Symposium celebrates next generation of global professionals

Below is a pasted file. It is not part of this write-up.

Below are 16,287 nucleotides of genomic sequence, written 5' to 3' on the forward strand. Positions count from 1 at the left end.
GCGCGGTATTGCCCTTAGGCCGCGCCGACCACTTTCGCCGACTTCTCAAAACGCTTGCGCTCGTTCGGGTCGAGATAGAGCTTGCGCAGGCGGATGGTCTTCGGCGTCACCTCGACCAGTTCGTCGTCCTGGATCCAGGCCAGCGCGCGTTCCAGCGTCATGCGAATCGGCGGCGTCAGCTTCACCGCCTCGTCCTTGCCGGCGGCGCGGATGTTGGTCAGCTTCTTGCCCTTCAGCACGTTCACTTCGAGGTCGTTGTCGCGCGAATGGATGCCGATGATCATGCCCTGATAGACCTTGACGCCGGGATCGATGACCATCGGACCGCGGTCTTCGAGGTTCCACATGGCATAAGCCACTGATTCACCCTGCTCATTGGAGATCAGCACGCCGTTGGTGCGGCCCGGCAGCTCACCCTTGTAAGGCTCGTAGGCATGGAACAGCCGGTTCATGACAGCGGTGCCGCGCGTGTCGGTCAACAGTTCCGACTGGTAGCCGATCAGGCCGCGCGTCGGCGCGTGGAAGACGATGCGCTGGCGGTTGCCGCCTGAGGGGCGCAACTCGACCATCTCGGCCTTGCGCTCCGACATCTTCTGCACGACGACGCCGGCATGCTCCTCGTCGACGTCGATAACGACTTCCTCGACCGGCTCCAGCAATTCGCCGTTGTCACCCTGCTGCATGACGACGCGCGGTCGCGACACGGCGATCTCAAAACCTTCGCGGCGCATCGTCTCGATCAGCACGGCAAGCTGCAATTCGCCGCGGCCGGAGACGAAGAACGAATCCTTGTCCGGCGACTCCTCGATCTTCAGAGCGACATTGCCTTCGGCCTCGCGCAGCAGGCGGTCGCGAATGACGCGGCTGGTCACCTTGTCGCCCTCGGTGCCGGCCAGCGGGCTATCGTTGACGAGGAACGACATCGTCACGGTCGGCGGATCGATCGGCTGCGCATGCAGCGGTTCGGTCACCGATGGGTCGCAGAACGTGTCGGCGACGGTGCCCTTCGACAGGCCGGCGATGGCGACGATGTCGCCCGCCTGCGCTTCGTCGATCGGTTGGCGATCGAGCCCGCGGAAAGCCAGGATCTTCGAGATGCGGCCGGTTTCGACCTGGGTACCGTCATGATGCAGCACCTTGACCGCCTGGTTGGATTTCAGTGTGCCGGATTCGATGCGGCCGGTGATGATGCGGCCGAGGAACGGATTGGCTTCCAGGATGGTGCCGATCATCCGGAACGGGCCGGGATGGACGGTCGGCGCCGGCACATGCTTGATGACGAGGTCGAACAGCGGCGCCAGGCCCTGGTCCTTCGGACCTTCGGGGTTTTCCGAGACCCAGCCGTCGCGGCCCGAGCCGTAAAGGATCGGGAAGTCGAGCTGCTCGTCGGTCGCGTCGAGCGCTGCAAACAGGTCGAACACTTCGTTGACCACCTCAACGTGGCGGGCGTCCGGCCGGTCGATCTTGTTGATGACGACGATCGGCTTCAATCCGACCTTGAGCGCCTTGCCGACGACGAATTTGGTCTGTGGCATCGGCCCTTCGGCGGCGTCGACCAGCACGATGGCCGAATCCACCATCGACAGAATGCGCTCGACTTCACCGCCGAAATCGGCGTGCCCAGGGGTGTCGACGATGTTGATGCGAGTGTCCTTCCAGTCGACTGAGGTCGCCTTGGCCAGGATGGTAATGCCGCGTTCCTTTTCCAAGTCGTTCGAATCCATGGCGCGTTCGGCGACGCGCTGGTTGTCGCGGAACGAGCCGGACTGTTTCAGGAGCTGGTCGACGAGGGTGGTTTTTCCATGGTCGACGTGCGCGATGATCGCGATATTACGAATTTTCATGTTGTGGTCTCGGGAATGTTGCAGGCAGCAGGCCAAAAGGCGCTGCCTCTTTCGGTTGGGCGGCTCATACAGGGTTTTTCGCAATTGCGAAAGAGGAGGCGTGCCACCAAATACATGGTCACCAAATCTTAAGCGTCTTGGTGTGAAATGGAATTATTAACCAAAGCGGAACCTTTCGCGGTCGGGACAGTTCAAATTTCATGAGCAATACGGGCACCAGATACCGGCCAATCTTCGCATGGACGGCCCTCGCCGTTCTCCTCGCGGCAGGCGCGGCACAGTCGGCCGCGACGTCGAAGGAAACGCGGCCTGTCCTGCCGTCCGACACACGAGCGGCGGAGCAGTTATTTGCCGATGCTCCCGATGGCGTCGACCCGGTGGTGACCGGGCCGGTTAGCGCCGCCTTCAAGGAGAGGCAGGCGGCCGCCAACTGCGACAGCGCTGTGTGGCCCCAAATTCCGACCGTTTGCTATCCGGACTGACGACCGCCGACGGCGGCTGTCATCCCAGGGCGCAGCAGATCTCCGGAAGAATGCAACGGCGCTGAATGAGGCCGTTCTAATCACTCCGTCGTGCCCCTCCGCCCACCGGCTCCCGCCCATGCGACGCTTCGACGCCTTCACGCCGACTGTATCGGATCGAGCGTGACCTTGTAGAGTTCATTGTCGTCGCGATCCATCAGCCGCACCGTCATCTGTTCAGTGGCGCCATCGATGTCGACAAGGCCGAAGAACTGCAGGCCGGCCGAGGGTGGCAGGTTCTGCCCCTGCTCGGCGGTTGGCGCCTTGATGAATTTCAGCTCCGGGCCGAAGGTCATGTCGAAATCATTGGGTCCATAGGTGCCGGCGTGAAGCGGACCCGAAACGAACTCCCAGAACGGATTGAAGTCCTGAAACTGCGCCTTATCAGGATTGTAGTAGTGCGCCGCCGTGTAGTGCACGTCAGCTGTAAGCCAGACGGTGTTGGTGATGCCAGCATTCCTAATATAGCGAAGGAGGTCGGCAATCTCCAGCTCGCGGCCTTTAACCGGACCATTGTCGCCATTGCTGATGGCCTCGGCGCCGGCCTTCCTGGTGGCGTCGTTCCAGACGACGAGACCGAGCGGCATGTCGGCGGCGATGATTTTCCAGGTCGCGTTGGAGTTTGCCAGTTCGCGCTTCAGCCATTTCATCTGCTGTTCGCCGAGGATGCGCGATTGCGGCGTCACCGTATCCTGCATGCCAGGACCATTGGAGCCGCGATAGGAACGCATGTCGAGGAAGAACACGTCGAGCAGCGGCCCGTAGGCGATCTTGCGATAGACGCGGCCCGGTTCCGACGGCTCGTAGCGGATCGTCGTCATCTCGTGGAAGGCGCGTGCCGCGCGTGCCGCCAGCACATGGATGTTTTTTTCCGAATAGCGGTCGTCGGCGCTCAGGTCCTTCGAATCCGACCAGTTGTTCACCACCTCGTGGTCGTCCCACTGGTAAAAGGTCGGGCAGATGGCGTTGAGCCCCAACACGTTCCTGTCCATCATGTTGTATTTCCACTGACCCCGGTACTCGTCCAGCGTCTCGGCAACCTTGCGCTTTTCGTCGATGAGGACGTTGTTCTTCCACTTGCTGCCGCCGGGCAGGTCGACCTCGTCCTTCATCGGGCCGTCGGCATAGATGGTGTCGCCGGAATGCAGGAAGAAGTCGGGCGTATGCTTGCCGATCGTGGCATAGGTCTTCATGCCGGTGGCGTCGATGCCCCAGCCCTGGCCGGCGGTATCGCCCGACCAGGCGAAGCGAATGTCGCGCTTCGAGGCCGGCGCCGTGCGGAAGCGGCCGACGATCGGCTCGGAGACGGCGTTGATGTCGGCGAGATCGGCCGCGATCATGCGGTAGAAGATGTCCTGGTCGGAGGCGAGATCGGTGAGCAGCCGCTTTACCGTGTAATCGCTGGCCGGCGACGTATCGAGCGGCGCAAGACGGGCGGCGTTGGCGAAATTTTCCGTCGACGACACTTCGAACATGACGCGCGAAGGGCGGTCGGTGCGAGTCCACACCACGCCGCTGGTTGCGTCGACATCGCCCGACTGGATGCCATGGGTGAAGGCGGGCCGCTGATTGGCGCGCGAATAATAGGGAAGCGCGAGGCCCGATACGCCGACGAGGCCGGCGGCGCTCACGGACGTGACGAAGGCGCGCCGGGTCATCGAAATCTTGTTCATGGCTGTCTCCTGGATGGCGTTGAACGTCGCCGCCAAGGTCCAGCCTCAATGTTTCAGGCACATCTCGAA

<p>&nbsp;In 2007, ASU received a grant from the National Security Education Program (NSEP) to design and implement the program. ASU’s success in this endeavor has recently been recognized and the program has now achieved center status. This new NSEP grant includes a guarantee of funding for the next three years plus additional benefits for students of Chinese at ASU.<br /><br />“We’re pleased that the national Language Flagship program has shown its renewed commitment to ASU,” said Madeline K. Spring, director of the ASU Chinese Language Flagship and professor of Chinese.&nbsp; “By offering highly advanced learners of Mandarin content-based instruction in Chinese, this innovative program is having a tremendous impact on students and faculty of all foreign languages at ASU.”&nbsp;&nbsp;&nbsp; <br /><br />In celebration of the National Security Education Program’s commitment to the ASU Chinese Language Flagship, a Chinese Language Flagship Center Launch Reception will be held from 3-6 p.m. Oct. 6 in the Arizona Ballroom in the Memorial Union. In addition, a group of Flagship students will give presentations of their recent research projects in China during a symposium from 10 a.m. to noon on Oct. 6 in the Mohave room in the MU. The event will be free and open to the public. <br /><br />The Chinese Language Flagship trains ASU undergraduates who seek to achieve superior language proficiency while pursuing degrees in the academic major of their choice.&nbsp; Graduates of the program are able to function professionally in Chinese in their field. <br /><br />“Being a global professional really means being top notch in your field of discipline but also being able to use language when you’re working in that discipline,” said Michael Nugent, director of the national Language Flagship.<br /><br />Vivien Stewart, the vice president of education for the Asia Society, will deliver the keynote address.&nbsp; Michael Crow, president of ASU; Elizabeth D. Capaldi, university provost and executive vice president at ASU; Neal Lester, dean of humanities in the College of Liberal Arts and Sciences at ASU; Robert Slater, director of the National Security Education Program in Washington, D.C.; Michael Nugent, director of the Language Flagship in Washington, D.C.; Robert Joe Cutter, director of the ASU School of International Letters and Cultures and Madeline K. Spring, director of the ASU Chinese Language Flagship and professor of Chinese, will speak at the launch reception.<br /><br />The ASU Chinese Language Flagship program currently has about 35 students plus six students who have completed the entire program. The Chinese Language Flagship is also actively recruiting more students.&nbsp; Please contact Spring at <a href=""></a&gt; or 480-965-1110 or Irene Hsiao, communications specialist for the ASU Chinese Language Flagship at <a href=""></a&gt; or 480-727-0879 for more information about the program or the celebration. <br /><br />The Language Flagship leads the nation in designing, supporting, and implementing a new paradigm for advanced language education.&nbsp; Through an innovative partnership among the federal government, education, and business, the Language Flagship seeks to graduate students who will take their place among the next generation of global professionals, commanding a superior level of proficiency in one of many languages critical to U.S. competitiveness and security.</p>